Lawmakers in Germany have approved a
bill that prohibits therapies that attempt to alter the sexual
orientation or gender identity of lesbian, gay, bisexual, and
Chancellor Angela Merkel has backed the
legislation introduced by Health Minister Jens Spahn, who is gay.
Such therapies go by names such as
“conversion therapy,” “reparative therapy,” “sexual
orientation change efforts” or “ex-gay therapy.”
Germany is only the fifth nation with
such a ban after Malta, Ecuador, Brazil, and Taiwan.
German LGBT advocate LSVD welcomed the
ban in a statement posted on its website but expressed concern that
it doesn't go far enough.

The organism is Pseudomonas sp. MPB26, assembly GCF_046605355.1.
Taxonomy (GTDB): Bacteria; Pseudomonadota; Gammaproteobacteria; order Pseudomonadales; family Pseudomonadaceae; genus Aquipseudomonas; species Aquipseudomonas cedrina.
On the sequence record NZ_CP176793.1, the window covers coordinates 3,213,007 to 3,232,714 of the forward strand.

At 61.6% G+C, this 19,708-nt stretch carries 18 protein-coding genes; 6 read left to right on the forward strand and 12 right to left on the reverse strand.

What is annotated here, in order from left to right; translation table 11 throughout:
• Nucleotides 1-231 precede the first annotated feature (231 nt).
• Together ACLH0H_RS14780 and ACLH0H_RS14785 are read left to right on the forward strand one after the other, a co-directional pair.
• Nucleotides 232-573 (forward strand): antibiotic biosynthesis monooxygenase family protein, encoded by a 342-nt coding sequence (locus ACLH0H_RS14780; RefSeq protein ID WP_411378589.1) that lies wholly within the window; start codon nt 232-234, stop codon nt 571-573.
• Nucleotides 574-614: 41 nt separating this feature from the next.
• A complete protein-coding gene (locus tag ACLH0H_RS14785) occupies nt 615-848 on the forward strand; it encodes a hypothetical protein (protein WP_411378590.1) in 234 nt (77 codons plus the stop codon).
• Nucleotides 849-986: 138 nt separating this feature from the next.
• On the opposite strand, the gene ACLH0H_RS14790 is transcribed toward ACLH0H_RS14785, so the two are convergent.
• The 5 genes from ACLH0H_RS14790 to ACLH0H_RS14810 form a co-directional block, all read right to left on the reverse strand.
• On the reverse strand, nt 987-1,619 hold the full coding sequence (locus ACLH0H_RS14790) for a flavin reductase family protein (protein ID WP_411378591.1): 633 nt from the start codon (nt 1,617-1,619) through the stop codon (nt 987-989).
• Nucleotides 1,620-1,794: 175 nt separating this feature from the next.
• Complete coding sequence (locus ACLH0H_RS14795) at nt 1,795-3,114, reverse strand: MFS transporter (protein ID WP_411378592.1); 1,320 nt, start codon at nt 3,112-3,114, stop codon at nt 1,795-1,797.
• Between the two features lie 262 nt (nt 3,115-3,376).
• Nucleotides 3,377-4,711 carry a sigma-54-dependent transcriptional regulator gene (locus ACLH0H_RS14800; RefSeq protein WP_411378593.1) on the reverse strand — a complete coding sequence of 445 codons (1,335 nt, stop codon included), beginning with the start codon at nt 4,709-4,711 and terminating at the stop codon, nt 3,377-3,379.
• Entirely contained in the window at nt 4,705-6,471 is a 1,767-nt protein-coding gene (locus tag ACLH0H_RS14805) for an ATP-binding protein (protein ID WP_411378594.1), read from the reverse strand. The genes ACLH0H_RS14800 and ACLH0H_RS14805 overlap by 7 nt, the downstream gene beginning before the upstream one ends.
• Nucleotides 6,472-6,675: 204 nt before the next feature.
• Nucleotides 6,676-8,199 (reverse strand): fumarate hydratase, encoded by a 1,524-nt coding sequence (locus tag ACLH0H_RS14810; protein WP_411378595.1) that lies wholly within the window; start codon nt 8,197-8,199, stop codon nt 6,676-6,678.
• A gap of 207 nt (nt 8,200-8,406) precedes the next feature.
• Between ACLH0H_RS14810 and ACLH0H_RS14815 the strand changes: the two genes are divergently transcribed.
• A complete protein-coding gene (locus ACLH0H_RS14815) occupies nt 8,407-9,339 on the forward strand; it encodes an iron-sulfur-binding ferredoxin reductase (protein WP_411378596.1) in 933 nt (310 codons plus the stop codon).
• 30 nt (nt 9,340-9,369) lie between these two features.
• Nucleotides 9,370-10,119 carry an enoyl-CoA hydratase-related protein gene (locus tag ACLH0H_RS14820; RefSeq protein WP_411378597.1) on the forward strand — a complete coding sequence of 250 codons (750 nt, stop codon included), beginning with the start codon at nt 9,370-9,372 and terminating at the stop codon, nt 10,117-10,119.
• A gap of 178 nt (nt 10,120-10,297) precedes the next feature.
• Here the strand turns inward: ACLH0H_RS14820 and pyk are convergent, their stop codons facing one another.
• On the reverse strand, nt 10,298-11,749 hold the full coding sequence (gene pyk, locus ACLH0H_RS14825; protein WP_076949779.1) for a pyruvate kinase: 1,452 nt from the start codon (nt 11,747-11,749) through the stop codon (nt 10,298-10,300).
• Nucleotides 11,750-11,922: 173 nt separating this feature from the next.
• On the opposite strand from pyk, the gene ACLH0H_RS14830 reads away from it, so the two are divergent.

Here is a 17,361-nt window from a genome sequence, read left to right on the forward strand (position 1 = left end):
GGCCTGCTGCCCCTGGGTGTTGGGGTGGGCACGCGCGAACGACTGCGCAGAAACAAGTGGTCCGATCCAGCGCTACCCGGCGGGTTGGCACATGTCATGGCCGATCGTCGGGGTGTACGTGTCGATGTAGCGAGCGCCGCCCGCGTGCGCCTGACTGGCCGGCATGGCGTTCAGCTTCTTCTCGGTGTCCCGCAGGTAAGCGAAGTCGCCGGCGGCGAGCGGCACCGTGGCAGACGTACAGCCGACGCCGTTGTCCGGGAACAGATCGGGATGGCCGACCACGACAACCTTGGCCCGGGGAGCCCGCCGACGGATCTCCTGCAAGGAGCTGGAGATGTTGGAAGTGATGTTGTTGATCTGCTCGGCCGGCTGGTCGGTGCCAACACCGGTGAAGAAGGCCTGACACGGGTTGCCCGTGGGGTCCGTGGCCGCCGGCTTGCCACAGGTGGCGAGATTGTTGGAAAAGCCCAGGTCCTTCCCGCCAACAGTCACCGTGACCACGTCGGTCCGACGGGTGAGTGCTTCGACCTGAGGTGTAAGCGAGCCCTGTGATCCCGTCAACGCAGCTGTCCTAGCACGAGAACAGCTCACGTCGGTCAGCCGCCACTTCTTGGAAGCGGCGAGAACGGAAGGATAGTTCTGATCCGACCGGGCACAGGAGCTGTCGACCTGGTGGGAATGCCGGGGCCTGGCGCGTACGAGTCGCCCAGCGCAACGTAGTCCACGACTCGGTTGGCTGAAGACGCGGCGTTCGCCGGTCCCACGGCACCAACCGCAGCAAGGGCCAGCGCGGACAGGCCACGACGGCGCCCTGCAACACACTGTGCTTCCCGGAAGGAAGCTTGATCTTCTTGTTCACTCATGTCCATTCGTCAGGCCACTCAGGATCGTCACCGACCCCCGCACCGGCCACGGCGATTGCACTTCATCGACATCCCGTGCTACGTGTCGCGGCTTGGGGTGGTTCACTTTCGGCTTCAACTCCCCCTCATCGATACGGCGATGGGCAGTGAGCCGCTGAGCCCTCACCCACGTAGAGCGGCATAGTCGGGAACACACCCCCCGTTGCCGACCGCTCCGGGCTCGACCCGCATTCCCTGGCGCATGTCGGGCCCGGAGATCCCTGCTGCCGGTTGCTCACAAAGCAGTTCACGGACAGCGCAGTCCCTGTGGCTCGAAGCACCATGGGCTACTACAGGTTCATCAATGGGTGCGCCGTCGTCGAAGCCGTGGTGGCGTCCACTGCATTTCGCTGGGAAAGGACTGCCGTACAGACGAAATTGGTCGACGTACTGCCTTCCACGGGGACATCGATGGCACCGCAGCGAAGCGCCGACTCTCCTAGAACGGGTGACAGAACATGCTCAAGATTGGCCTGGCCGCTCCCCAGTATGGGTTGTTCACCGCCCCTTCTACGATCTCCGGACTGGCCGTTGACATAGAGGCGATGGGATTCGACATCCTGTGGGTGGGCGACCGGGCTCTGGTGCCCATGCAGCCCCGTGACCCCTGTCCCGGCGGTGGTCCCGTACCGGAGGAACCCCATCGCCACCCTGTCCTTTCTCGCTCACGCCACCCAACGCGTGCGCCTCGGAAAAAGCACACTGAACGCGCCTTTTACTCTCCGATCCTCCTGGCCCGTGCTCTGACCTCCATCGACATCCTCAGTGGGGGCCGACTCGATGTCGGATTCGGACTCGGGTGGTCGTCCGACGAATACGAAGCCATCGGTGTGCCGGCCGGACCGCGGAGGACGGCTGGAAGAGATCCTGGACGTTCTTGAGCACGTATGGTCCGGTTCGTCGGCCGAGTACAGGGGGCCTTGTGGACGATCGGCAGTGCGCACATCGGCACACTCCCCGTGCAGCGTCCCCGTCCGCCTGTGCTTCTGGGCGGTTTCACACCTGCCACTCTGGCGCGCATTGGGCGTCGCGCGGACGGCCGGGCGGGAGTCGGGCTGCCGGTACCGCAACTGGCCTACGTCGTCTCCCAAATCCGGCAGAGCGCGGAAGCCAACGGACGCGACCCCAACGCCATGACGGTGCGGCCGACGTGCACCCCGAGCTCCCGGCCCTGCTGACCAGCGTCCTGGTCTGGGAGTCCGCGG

The group said that the ban should
include people up to age 26 and that legal guardians should be held
accountable if they participated in such therapies.
Jessica Stern, executive director of
OutRight Action International, said in a statement that the ban sent
“a powerful message that LGBTIQ people are not in need of change or
“At the same time,” Stern
continued, “demand for 'conversion therapy' will only decrease if
acceptance of LGBTIQ people grows. I urge authorities in Germany to
bolster the legal ban on 'conversion therapy' with measures designed
to promote understanding and inclusion of LGBTIQ people, thus
tackling the root causes of these harmful, inhuman practices.”
In the United States, 20 states plus
the District of Columbia have similar bans.